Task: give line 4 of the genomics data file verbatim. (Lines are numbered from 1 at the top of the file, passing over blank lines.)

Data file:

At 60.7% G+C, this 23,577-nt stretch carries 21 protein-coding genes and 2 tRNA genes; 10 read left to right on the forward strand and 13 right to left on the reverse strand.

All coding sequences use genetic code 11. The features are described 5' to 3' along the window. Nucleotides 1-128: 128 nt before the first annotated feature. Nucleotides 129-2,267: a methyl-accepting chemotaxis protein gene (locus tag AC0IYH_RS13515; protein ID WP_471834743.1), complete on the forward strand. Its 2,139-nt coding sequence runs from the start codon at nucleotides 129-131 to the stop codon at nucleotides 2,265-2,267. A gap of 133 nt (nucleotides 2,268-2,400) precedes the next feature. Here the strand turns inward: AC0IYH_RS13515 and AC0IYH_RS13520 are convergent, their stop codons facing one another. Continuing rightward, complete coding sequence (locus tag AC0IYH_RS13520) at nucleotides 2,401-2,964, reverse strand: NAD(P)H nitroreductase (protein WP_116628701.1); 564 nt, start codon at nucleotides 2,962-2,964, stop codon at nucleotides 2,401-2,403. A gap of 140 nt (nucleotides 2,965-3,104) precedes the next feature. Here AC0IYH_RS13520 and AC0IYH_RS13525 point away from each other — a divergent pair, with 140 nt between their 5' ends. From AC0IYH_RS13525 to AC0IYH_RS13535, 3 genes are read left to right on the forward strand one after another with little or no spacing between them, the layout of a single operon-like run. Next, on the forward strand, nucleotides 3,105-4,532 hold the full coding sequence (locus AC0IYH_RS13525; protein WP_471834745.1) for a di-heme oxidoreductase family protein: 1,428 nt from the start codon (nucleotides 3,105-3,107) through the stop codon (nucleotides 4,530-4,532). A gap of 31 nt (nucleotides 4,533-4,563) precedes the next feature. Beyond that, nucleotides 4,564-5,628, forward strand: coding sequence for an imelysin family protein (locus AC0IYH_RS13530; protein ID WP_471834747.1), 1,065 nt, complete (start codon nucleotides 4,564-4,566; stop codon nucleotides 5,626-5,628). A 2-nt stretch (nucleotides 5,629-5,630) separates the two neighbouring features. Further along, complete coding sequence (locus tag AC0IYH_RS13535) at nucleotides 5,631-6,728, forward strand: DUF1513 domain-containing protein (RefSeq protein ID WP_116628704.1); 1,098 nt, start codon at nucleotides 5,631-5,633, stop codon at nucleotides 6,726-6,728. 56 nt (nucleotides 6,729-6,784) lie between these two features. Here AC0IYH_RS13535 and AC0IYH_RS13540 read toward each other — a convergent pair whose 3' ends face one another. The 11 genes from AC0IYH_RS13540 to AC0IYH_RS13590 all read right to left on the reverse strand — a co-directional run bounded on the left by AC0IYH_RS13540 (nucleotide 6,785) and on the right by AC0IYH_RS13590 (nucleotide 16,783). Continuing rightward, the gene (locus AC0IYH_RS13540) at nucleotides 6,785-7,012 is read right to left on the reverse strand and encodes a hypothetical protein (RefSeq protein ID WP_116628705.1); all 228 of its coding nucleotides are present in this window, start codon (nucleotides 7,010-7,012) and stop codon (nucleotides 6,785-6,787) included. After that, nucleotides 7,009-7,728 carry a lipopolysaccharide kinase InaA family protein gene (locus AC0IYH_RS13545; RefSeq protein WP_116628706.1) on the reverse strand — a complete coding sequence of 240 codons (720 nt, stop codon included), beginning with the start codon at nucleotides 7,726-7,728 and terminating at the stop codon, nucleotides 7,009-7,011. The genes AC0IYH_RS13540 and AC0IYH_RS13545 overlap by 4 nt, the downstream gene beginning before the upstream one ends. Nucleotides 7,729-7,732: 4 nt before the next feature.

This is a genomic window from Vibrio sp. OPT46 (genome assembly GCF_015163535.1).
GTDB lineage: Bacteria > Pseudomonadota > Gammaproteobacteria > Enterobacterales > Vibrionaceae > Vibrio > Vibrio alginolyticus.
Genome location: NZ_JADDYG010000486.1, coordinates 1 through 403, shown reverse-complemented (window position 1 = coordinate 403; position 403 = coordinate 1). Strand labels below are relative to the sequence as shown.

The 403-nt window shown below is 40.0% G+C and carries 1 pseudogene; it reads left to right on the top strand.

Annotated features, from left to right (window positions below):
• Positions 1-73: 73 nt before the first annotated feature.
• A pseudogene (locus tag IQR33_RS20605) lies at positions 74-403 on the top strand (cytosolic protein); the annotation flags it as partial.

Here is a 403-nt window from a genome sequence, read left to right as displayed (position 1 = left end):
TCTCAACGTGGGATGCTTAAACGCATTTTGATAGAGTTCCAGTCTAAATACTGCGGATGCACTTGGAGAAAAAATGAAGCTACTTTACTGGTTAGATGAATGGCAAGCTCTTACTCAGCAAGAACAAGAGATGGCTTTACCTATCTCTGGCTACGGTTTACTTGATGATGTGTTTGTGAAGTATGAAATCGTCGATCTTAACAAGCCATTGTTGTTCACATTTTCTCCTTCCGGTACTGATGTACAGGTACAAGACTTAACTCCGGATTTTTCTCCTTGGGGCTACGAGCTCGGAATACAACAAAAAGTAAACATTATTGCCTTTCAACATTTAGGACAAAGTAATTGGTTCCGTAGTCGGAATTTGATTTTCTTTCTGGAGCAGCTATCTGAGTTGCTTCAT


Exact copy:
GTDB lineage: Bacteria > Pseudomonadota > Gammaproteobacteria > Enterobacterales > Vibrionaceae > Vibrio > Vibrio alginolyticus.